Away from comedy, the equivalent of the box-ticking decree from on high can be found in the faddish obsessions that dominate some factual television. Recently, following the success of BBC 2’s Inside Claridge’s, there’s been a trend for making shows about shops. If the shop is staffed by larger-than-life characters – such as the original (and amazing) Chicken Shop – that’s great. If it’s not, it’s just depressing and boring. What people like about these shows, when they’re done well, are the characters and the stories. It would be great if 2014 didn’t see a spate of shows with titles like Living by LIDL, The Fortune of Fortnum’s or KFC Nights, but it seems like we will.
What’s weird about British TV is how weird some of it is. Take I Love my Country, a panel show in which the contestants have to prove how much they love dear old Blighty. It’s almost baffling in its awfulness. If you manage to watch an episode without developing a dark hatred for your country, you need to start asking yourself some questions. Honestly, whether you’re Nigel Farage or Ralph Miliband, this brand of camp, BBC nationalism should be enough to see practically anyone emigrating to France, Germany, South Sudan, Neptune – just anywhere you’re unlikely to bump into someone who’s ever heard of jellied eels, the theme tune to Eastenders, collectively forgotten colonial guilt or Robbie Williams. Seriously, it’s like they’ve found a tunnel into Fearne Cotton’s personality and shot a panel show there. You imagine it's what the rest of the world saw when it looked in at us all wobbling around in the collective patriotic acid trip induced by the 2012 Olympics.
Yet – another yet, there are so many yets – it’s not the weirdest show. Have you seen Fightback Britain? It’s a have-a-go-hero show – an onscreen version of the Daily Mirror’s “Pride of Britain” awards, but instead of celebrating dogs who've saved families from burning trees, it celebrates families who've set up CCTV to catch their Polish nanny stealing loose change from their desk. How the BBC has a reputation for being some pussy leftist organisation when it’s making prime time TV whose spiritual mentor seems to be Tony Martin – the farmer who shot a couple of teenage burglars in the back after they made off with some of his household items – is beyond me. It’s the kind of thing Charlie Brooker takes down so well on Screenwipe, which, incidentally, is the kind of show it’d be great to see more of.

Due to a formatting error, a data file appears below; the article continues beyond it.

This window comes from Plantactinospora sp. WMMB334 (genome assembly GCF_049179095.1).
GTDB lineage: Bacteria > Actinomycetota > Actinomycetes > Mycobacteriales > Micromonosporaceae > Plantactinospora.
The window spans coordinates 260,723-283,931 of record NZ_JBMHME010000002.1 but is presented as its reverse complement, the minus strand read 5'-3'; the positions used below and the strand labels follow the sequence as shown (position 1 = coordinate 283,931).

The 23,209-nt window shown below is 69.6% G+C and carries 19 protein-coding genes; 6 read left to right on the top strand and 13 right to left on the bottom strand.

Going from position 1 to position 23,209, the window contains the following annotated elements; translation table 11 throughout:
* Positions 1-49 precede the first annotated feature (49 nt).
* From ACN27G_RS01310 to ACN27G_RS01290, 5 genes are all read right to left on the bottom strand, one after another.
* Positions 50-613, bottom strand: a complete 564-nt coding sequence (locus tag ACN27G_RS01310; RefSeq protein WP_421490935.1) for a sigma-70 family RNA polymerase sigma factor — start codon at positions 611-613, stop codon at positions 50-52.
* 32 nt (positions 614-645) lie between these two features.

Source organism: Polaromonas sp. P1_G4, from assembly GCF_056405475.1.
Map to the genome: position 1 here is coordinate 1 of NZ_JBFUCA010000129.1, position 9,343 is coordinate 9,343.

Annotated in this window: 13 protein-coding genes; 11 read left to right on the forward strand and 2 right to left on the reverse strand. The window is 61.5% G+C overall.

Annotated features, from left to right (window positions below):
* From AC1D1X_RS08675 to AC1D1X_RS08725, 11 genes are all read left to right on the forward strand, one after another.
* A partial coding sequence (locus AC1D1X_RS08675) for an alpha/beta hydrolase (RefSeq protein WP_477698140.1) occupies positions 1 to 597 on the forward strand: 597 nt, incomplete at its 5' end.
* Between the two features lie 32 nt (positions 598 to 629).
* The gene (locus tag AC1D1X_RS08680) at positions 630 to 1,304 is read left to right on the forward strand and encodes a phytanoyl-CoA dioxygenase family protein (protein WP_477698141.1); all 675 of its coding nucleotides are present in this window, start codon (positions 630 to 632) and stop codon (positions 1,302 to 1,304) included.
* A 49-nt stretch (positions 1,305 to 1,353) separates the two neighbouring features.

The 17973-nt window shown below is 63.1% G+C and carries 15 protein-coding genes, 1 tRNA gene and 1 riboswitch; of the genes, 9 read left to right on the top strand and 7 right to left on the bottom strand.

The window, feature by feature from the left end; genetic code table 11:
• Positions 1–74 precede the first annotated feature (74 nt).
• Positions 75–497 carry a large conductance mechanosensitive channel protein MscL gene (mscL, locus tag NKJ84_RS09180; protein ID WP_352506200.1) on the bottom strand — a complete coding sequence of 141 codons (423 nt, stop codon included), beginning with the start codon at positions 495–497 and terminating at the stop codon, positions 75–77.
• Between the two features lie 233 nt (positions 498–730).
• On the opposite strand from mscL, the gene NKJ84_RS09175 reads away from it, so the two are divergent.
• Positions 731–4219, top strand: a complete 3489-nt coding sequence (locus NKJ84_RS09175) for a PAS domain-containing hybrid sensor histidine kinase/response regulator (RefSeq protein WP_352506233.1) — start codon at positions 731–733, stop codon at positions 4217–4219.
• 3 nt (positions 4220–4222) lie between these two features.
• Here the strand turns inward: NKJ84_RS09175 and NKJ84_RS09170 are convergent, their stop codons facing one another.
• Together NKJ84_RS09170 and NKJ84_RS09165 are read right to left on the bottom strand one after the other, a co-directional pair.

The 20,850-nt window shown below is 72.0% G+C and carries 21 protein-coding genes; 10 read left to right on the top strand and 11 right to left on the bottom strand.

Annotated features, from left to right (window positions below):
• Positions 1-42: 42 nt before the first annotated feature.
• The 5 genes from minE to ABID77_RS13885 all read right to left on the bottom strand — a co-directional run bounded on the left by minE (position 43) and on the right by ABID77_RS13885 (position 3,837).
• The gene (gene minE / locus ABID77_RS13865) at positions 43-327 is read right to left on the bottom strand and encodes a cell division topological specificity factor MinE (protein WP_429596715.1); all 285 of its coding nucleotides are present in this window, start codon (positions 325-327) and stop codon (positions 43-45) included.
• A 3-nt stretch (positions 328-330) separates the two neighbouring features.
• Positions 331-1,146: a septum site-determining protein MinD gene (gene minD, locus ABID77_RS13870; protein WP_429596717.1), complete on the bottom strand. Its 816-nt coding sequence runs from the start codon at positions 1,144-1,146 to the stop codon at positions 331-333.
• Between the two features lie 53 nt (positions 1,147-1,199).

Then there’s the oft ridiculed Splash!, Your Face Sounds Familiar, Jeremy Kyle and that one where Paddy McGuinness encourages eunuchs and pick-up artists to find love. Who says daytime TV or entertainment TV needs to be ruled over by this kind of shit? There are plenty of shows deemed “trashy” that are actually excellent examples of compelling reality-based television. Programmes like Come Dine With Me, Wife Swap, the early series of Big Brother, Made in Chelsea and TOWIE – this stuff doesn’t need to be banished in order for TV to get better in 2014. It’s the thoughtless patriotic debris and fear-mongering talk shows that need to go. If the problem is a lack of money, then I’ve got an idea: allow your talented news teams out of the studio and make some more documentaries.
Follow Oscar on Twitter: @oscarrickettnow